2

Pitch matching and ear training is very useful for learning. One of the primary goals is simply to accustom your voice and your ear to a consistent set of pitches or intervals, enabling you to reproduce them with ease and recognize if you're singing off-key. Singing along with scales also helps with things like quick note transitions when doing runs of ...


2

Matt Putnam offered an excellent answer but based on some of the comments a more complete explanation might be helpful for those who still are not sure how scale patterns can be useful for a guitarist. TLDR - skip to summary. The guitar and similar fretted instruments give the player options for multiple places on different strings and frets to play any ...


1

Regarding: "Figuring out the difference between major and relative minor scales" (and more). If you know the C Major scale, and the relative minor, A minor, then you know the scales of two of the modes, C Ionian, and A Aeolian. You should know you can play scales with all of the other modes, too and they all sound different, but all are from a Major scale. ...


1

It seems like you're having difficulties picking up a tune by hear and reproducing it with your voice. If it's the first time you're trying to do this, it's normal and no cause for worries. Like any sensory system in our body, singing requires "calibration". If you have never sung before, your vocal apparatus may not know what it needs to do to give each ...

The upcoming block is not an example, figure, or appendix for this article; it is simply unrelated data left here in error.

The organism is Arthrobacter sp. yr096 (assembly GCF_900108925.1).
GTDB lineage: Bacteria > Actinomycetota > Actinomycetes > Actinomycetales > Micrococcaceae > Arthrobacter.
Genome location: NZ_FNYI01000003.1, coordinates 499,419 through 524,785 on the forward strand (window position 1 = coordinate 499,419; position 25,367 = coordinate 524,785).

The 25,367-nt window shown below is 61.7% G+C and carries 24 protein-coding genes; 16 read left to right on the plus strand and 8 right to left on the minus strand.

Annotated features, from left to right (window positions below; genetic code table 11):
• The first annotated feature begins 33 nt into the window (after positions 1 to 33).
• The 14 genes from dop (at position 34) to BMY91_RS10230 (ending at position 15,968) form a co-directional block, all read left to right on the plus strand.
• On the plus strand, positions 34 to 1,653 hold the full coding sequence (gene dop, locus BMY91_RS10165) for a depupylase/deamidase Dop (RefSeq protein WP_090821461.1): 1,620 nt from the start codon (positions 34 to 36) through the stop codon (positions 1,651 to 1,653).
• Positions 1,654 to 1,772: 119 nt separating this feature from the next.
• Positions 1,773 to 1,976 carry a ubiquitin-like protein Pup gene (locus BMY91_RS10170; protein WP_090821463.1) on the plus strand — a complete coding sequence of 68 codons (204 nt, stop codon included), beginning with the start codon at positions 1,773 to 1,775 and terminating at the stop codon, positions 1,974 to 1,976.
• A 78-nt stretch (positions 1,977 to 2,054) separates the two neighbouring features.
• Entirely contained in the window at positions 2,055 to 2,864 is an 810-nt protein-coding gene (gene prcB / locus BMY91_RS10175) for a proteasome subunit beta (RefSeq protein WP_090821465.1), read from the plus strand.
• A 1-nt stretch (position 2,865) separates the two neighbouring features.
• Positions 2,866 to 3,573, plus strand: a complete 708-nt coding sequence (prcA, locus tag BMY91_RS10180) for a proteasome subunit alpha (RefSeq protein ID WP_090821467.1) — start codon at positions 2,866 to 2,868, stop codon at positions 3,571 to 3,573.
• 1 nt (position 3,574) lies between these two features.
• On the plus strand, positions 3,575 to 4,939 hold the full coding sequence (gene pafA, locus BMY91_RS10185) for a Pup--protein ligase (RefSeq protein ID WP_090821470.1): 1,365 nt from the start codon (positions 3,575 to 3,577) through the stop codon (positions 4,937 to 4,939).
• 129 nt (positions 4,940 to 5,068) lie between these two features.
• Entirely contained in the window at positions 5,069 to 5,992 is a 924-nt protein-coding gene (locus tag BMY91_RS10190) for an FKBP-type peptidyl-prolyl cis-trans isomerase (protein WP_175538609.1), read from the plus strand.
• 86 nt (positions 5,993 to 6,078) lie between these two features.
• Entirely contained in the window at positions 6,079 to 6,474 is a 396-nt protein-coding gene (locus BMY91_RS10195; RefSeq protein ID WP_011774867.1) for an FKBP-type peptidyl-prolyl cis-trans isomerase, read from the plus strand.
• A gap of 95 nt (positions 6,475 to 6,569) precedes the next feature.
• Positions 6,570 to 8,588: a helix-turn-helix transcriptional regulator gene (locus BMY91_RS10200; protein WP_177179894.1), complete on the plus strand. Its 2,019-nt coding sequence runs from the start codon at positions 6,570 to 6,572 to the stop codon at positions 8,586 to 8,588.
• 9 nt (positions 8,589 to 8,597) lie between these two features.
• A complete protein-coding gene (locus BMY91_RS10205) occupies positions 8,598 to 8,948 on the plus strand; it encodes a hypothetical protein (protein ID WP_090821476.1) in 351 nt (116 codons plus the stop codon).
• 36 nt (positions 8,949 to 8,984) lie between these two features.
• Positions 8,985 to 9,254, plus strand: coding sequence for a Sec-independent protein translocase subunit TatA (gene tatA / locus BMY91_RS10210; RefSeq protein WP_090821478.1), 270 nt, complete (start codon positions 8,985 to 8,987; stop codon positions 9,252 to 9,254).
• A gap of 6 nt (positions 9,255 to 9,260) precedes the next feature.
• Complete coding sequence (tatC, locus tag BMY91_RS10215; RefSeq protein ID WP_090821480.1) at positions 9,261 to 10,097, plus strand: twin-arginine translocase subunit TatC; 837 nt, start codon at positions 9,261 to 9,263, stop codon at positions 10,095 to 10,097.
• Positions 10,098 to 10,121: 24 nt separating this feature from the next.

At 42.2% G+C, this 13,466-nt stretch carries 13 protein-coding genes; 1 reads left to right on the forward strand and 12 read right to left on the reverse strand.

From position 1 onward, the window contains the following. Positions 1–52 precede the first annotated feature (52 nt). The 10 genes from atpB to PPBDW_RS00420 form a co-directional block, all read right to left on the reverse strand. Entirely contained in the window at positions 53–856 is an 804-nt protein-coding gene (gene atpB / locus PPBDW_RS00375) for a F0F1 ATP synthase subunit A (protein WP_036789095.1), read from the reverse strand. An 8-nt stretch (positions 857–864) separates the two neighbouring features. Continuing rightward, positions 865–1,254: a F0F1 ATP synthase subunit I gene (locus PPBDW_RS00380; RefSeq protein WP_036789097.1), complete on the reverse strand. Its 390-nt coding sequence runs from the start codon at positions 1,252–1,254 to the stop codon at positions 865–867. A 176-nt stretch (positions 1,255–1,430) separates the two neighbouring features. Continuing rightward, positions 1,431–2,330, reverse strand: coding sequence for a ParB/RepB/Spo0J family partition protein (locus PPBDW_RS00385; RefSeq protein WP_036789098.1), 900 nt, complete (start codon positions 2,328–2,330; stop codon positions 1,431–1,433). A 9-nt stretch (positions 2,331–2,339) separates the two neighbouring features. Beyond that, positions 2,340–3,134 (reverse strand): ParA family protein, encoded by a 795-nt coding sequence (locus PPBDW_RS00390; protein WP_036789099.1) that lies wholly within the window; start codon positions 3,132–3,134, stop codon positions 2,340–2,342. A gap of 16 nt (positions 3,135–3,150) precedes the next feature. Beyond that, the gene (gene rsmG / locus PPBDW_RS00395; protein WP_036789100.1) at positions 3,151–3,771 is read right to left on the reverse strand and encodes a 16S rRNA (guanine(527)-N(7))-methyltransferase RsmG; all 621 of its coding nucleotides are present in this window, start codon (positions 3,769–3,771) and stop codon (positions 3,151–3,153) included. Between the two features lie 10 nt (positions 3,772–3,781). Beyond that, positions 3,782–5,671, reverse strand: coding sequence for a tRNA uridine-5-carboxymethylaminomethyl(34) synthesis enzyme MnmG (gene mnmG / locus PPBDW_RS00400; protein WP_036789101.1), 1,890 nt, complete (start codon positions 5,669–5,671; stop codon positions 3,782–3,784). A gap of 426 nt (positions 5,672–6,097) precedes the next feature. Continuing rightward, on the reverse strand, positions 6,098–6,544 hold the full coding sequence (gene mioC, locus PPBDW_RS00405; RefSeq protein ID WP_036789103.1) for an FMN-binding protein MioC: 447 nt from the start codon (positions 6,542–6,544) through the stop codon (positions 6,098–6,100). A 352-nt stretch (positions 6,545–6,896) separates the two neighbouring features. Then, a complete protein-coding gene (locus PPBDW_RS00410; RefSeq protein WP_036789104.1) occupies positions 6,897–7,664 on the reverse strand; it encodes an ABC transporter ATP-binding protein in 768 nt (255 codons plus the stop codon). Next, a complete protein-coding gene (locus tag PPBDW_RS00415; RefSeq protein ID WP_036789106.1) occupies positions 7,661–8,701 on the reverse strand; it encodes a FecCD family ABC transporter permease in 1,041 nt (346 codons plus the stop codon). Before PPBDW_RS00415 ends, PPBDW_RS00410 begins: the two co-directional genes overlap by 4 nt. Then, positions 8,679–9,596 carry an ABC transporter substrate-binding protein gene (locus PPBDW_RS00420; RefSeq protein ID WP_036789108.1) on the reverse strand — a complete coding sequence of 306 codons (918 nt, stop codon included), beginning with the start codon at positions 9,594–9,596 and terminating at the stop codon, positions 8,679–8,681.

1

Yes. If the guitar was tuned to just drop D, then all the scale notes on the bottom string would need to be fretted 2 frets higher. With other tunings, because the open string notes have changed, and also changed in relation to each other then adjustments would have to be made all over. The same scenario would happen on bass, although the most usual change ...


1

Every scale has modes. As you shift what note in the pattern you start on, you come up with a different pattern that is related to the original scale pattern. The names of the modes however, are not named the same way as the diatonic modes. The names of the modes are not based off scale degrees, but how the notes look compared to the scales/modes of the ...


1

Scales tend to reflect reality. It's not that someone once came up with a theory from thin air. Notes that sound good together get put together in ascending/descending order to be called scales. To an extent it's what humans do. Then players can think along the lines of 'if I want that sound, I can use that set of notes and it'll largely work'. The Blues ...